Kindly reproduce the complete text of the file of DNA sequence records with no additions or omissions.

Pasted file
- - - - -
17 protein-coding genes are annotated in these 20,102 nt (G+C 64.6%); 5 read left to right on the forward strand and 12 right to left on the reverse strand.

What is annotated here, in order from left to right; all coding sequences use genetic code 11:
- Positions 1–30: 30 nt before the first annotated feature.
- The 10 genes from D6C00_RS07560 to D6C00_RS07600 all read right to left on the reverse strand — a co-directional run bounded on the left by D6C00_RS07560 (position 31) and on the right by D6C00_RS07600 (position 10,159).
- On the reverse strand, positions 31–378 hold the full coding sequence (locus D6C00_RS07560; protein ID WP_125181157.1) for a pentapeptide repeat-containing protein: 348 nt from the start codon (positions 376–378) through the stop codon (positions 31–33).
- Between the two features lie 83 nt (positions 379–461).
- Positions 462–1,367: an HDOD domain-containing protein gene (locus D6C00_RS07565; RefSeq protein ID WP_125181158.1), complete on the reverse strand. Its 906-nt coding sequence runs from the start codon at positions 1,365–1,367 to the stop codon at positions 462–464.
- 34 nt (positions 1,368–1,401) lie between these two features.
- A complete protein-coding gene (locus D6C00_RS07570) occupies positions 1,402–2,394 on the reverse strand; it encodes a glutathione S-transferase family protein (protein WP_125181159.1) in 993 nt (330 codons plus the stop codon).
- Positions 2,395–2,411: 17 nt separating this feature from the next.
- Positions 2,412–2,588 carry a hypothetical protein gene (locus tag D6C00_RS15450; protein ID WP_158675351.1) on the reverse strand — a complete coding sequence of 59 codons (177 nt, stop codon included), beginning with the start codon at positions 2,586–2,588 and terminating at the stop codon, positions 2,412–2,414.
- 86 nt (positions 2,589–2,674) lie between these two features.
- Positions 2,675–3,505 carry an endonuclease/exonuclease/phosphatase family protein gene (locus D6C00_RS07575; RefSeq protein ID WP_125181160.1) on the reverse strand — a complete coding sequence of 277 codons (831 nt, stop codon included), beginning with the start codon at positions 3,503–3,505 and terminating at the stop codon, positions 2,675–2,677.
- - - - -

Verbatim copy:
17 protein-coding genes are annotated in these 20,102 nt (G+C 64.6%); 5 read left to right on the forward strand and 12 right to left on the reverse strand.

What is annotated here, in order from left to right; all coding sequences use genetic code 11:
- Positions 1–30: 30 nt before the first annotated feature.
- The 10 genes from D6C00_RS07560 to D6C00_RS07600 all read right to left on the reverse strand — a co-directional run bounded on the left by D6C00_RS07560 (position 31) and on the right by D6C00_RS07600 (position 10,159).
- On the reverse strand, positions 31–378 hold the full coding sequence (locus D6C00_RS07560; protein ID WP_125181157.1) for a pentapeptide repeat-containing protein: 348 nt from the start codon (positions 376–378) through the stop codon (positions 31–33).
- Between the two features lie 83 nt (positions 379–461).
- Positions 462–1,367: an HDOD domain-containing protein gene (locus D6C00_RS07565; RefSeq protein ID WP_125181158.1), complete on the reverse strand. Its 906-nt coding sequence runs from the start codon at positions 1,365–1,367 to the stop codon at positions 462–464.
- 34 nt (positions 1,368–1,401) lie between these two features.
- A complete protein-coding gene (locus D6C00_RS07570) occupies positions 1,402–2,394 on the reverse strand; it encodes a glutathione S-transferase family protein (protein WP_125181159.1) in 993 nt (330 codons plus the stop codon).
- Positions 2,395–2,411: 17 nt separating this feature from the next.
- Positions 2,412–2,588 carry a hypothetical protein gene (locus tag D6C00_RS15450; protein ID WP_158675351.1) on the reverse strand — a complete coding sequence of 59 codons (177 nt, stop codon included), beginning with the start codon at positions 2,586–2,588 and terminating at the stop codon, positions 2,412–2,414.
- 86 nt (positions 2,589–2,674) lie between these two features.
- Positions 2,675–3,505 carry an endonuclease/exonuclease/phosphatase family protein gene (locus D6C00_RS07575; RefSeq protein ID WP_125181160.1) on the reverse strand — a complete coding sequence of 277 codons (831 nt, stop codon included), beginning with the start codon at positions 3,503–3,505 and terminating at the stop codon, positions 2,675–2,677.